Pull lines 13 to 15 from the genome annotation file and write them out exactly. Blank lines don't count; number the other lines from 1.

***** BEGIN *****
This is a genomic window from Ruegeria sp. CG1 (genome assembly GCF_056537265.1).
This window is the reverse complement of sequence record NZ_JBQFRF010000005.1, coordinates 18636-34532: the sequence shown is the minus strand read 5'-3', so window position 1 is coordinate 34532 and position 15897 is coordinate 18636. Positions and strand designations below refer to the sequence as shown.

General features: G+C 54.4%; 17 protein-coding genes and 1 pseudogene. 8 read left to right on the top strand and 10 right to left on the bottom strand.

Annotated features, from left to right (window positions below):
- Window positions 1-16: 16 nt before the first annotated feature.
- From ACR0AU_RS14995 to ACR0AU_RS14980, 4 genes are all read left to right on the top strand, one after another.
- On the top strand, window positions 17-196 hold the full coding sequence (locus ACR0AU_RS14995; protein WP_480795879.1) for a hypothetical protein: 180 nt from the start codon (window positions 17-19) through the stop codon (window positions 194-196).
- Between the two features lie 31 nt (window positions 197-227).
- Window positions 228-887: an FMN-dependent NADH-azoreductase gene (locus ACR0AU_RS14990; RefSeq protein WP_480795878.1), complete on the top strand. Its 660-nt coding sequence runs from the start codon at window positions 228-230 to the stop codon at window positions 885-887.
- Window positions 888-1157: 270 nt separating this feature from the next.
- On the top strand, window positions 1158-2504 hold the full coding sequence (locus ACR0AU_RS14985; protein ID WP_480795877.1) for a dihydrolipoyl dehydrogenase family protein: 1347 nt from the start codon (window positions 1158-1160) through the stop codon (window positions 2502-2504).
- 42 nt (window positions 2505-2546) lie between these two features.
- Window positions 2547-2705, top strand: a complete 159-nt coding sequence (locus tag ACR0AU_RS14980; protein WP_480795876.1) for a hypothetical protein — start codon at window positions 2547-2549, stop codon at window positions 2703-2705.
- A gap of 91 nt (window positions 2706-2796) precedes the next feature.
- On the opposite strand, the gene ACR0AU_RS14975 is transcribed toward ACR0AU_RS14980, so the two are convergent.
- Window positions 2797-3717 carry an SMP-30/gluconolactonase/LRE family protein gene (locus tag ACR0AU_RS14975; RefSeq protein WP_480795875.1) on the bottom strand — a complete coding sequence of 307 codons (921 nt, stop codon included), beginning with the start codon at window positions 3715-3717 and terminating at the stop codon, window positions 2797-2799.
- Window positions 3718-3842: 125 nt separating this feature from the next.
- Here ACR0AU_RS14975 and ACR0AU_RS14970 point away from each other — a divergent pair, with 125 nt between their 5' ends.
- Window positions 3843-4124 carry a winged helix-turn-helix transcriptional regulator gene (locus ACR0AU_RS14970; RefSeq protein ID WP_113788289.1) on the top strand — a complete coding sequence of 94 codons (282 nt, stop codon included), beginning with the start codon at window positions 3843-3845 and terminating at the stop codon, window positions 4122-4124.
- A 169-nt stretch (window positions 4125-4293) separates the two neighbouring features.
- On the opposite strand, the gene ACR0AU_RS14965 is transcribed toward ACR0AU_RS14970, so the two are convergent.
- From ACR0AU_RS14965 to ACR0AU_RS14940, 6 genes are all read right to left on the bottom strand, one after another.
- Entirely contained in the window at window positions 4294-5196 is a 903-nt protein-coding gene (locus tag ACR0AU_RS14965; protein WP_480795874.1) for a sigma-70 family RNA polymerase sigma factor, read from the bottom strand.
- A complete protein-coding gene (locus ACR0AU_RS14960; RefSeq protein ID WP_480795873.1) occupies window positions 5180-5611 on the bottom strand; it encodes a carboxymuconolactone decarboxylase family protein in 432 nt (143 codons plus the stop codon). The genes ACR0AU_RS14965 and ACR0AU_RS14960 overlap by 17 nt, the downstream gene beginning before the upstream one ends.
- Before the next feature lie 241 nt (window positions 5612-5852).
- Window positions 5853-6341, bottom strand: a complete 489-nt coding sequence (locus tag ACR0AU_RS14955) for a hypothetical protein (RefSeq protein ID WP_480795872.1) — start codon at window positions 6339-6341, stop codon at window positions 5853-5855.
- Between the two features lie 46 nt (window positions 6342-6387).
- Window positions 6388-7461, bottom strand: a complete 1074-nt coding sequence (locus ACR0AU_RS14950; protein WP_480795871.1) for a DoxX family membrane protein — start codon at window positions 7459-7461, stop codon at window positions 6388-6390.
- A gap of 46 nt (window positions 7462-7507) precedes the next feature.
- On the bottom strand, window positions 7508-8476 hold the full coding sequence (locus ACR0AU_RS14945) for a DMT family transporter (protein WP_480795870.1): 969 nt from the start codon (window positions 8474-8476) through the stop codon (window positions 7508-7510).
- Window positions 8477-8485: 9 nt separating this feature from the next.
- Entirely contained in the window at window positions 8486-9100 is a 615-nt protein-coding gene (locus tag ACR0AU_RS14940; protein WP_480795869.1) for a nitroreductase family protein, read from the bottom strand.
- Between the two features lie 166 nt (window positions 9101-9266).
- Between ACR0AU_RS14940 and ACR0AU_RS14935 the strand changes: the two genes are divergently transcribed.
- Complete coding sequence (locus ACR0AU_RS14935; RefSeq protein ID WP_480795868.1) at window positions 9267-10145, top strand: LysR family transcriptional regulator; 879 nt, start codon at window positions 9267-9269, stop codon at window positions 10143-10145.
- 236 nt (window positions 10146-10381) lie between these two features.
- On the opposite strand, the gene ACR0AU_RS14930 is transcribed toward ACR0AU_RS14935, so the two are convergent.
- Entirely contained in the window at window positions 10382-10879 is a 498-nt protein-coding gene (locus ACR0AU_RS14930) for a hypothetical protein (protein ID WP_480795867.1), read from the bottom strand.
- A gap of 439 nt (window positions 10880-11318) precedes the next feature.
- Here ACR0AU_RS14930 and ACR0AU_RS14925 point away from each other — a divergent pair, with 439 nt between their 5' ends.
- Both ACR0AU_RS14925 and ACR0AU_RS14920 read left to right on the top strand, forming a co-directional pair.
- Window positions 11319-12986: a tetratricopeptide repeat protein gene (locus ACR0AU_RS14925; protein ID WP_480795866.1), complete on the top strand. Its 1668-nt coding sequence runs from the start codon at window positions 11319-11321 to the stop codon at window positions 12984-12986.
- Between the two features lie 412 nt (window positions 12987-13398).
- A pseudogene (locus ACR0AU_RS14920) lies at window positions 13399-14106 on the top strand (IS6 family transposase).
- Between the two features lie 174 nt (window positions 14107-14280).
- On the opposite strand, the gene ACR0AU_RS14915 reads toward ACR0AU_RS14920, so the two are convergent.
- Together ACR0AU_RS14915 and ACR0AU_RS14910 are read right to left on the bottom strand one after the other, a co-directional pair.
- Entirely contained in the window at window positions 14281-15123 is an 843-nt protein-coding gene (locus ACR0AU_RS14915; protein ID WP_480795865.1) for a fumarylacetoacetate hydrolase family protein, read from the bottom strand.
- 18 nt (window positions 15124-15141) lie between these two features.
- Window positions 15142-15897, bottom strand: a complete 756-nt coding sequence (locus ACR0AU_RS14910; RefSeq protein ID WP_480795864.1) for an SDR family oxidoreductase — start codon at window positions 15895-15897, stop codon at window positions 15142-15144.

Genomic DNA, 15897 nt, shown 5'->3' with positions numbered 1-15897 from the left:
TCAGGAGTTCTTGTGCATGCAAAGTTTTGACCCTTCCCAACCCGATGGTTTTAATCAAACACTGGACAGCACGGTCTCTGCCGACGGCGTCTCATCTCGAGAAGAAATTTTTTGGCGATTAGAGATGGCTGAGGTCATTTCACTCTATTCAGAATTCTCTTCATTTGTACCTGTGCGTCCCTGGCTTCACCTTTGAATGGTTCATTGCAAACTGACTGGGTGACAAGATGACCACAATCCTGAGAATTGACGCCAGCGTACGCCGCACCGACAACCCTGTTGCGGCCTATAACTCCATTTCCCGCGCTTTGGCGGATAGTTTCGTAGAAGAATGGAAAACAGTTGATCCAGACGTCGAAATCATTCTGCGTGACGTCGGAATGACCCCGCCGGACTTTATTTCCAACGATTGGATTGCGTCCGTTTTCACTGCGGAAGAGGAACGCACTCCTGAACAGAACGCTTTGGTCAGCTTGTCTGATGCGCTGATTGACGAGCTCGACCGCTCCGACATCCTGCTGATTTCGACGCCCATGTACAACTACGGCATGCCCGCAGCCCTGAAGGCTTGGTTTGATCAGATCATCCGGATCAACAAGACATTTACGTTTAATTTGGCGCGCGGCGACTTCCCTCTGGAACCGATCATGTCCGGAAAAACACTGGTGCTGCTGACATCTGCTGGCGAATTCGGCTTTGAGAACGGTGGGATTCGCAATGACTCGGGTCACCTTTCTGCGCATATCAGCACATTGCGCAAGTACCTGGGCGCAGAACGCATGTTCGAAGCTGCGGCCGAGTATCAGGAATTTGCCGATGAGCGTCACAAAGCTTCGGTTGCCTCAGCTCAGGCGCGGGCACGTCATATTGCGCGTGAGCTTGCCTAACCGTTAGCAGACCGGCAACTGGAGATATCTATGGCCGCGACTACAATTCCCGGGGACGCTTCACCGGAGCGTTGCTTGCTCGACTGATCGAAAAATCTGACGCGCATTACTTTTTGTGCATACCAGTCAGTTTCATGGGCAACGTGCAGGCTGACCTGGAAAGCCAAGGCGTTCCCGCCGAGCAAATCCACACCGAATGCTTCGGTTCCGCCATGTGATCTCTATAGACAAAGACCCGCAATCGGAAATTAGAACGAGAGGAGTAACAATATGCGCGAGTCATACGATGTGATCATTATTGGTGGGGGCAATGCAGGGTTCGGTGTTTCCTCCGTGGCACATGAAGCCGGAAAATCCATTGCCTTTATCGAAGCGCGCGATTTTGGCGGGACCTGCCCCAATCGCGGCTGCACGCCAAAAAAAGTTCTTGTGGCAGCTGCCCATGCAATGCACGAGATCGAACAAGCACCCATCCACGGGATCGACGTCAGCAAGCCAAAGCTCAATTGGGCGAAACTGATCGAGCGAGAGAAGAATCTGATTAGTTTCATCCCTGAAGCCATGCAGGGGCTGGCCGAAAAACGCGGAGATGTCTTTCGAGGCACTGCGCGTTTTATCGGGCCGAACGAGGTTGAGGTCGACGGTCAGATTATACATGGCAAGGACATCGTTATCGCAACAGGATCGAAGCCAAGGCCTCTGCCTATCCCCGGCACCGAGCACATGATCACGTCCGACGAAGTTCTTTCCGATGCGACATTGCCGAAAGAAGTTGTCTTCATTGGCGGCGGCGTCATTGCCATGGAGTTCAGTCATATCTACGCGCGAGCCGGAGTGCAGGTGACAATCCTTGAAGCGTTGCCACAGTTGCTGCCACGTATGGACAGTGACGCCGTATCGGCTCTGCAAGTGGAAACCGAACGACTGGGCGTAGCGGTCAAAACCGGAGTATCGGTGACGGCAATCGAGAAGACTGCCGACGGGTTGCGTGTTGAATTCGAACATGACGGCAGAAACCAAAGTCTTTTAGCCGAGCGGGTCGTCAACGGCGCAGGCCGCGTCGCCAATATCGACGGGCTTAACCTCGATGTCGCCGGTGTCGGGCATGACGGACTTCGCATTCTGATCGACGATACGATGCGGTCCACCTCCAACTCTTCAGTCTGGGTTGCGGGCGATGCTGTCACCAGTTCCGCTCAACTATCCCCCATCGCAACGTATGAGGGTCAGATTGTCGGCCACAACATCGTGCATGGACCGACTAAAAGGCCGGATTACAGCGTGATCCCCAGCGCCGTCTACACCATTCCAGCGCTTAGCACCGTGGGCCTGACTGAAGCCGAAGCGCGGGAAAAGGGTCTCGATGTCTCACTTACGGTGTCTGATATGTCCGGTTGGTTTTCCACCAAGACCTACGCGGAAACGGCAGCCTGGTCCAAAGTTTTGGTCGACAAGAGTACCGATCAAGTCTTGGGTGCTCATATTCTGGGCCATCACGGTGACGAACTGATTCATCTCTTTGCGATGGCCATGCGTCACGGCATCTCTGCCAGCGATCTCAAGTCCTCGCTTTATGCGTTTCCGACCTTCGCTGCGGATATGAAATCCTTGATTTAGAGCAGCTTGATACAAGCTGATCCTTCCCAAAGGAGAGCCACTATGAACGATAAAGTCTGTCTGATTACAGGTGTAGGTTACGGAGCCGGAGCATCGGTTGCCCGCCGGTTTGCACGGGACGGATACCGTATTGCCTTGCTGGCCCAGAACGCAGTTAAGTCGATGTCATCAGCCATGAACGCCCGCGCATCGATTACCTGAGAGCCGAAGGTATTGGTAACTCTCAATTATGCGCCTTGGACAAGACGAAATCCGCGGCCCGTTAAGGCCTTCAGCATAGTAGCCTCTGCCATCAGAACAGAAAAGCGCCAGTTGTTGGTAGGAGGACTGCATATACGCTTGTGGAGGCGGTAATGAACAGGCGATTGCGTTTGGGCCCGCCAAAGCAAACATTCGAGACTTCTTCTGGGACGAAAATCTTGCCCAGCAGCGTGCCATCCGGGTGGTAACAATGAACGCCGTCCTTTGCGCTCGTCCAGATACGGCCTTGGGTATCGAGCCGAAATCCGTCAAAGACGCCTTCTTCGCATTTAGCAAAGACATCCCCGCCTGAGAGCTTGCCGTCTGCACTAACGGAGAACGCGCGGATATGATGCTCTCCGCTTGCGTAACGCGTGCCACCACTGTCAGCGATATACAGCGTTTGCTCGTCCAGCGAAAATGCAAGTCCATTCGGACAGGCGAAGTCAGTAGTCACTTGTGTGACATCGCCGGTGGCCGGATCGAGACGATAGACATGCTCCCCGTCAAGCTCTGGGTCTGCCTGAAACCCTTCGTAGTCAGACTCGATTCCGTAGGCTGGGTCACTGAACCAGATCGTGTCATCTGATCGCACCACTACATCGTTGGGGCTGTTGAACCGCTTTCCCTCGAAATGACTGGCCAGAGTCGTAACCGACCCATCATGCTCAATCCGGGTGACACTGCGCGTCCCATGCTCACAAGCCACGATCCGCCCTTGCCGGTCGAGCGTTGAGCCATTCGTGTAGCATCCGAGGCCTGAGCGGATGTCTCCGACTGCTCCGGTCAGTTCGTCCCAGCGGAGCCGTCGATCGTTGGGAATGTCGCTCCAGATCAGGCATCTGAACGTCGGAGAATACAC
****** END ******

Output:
- Window positions 2547-2705, top strand: a complete 159-nt coding sequence (locus tag ACR0AU_RS14980; protein WP_480795876.1) for a hypothetical protein — start codon at window positions 2547-2549, stop codon at window positions 2703-2705.
- A gap of 91 nt (window positions 2706-2796) precedes the next feature.
- On the opposite strand, the gene ACR0AU_RS14975 is transcribed toward ACR0AU_RS14980, so the two are convergent.